The Piedmont Journal’s Citizen of the Year is Stephanie Curvin, executive director of the Piedmont Benevolence Center since 2012.
Curvin started working at the Center as a part-time office manager and was nervous about taking on the job as director. However, she discovered after working in that capacity that she was comfortable.
“I absolutely love this job,” said Curvin, “even though it’s a bit of a roller coaster. There are days when I go home and worry about a certain person all day and night. Then there are days when I go home and know I have done enough.”
Curvin is the mother of 17-year-old Cade and 11-year-old Tanner. She often works at the Center and stays in Piedmont until her sons are finished with their sports activities. Her husband Craig said he is proud of his wife because she gives everything she has to serving others.
“She loves helping others,” he said. “She is dedicated, loves her job, and loves helping the community.”
Brenda Headrick also works at the Center and is impressed with Curvin’s work ethic. She said Curvin keeps the Center’s Thrift Store not only running and stocked, but also decorated with her creative displays.
“She writes grants,” said Headrick, “and most of the ones she writes, we get.”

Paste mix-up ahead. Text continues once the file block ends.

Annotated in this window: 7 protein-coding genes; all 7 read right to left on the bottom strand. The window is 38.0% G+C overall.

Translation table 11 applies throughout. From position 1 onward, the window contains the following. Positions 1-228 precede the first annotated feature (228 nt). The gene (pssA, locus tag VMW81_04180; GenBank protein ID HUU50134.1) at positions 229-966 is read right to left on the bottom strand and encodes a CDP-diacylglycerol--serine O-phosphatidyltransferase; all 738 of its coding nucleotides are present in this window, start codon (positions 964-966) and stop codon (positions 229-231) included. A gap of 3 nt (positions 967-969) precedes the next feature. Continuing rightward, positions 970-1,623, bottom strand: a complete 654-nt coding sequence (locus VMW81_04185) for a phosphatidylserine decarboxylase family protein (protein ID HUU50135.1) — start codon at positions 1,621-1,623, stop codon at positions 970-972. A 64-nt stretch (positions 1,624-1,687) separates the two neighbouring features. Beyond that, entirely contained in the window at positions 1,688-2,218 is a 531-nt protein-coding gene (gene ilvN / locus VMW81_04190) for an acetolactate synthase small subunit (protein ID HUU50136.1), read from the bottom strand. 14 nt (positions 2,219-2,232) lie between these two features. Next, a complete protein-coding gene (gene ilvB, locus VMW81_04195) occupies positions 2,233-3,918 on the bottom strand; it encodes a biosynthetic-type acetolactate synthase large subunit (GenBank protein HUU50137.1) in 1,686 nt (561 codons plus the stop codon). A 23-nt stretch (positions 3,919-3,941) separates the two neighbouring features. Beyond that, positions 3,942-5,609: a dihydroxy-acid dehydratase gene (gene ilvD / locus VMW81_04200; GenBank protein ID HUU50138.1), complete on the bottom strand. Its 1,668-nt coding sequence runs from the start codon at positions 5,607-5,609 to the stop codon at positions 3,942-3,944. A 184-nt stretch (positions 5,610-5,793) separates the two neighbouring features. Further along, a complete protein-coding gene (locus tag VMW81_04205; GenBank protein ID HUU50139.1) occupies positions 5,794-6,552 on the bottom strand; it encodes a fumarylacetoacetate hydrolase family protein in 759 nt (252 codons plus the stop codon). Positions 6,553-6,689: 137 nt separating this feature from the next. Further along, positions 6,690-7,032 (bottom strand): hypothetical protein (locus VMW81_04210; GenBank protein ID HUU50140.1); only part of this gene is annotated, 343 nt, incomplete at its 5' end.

Curvin said she had a background in helping others even before she began working at the Center. Her mother worked for United Way when Curvin was in college, and she would often assist her when she was not in class.
Years later, after Curvin and her husband decided to place their sons in Piedmont schools, she drove by the Center every day. When a friend told her about the part-time job opening, she jumped at the chance.
“I knew I would love to work there,” she said.
Curvin said she appreciates the honor and is humbled.
“As you know, with the receipt of any honor or award, the recipient is acutely aware of the fact that few accomplishments are achieved alone,” she said. “This is certainly true for my work at the Piedmont Benevolence Center. I am but a sum of the parts, be it my family, my hardworking volunteers and staff, or my awesome community. I am thankful to God for His gracious mercy in my life. I am beyond blessed to serve with all of you. I again offer my heartfelt thank you for this dignified award.”
With the spotlight on the Center due to the recent honor, Curvin said she would like to encourage citizens to volunteer to help others through the Center. She has a dream of turning the food distribution days into a client-choice pantry where clients can come into a room set up like a grocery store.
“I would like for them to be able to choose what they want,” said Curvin.
Also, Curvin would like to see more male volunteers so that the female volunteers would have more help lifting food boxes.
“The food that is donated has to be weighed and recorded,” said Curvin. “That is a lot of lifting on the women who volunteer. We could use more men and even children. We sort food and clothing. We have something to do for all ages.”
The Center is open between 9 a.m. to 1 p.m. on Monday through Thursday. It is a 501 c3 organization and is located at 20222 Alabama Highway 9. Call 256-447-2220 for more information.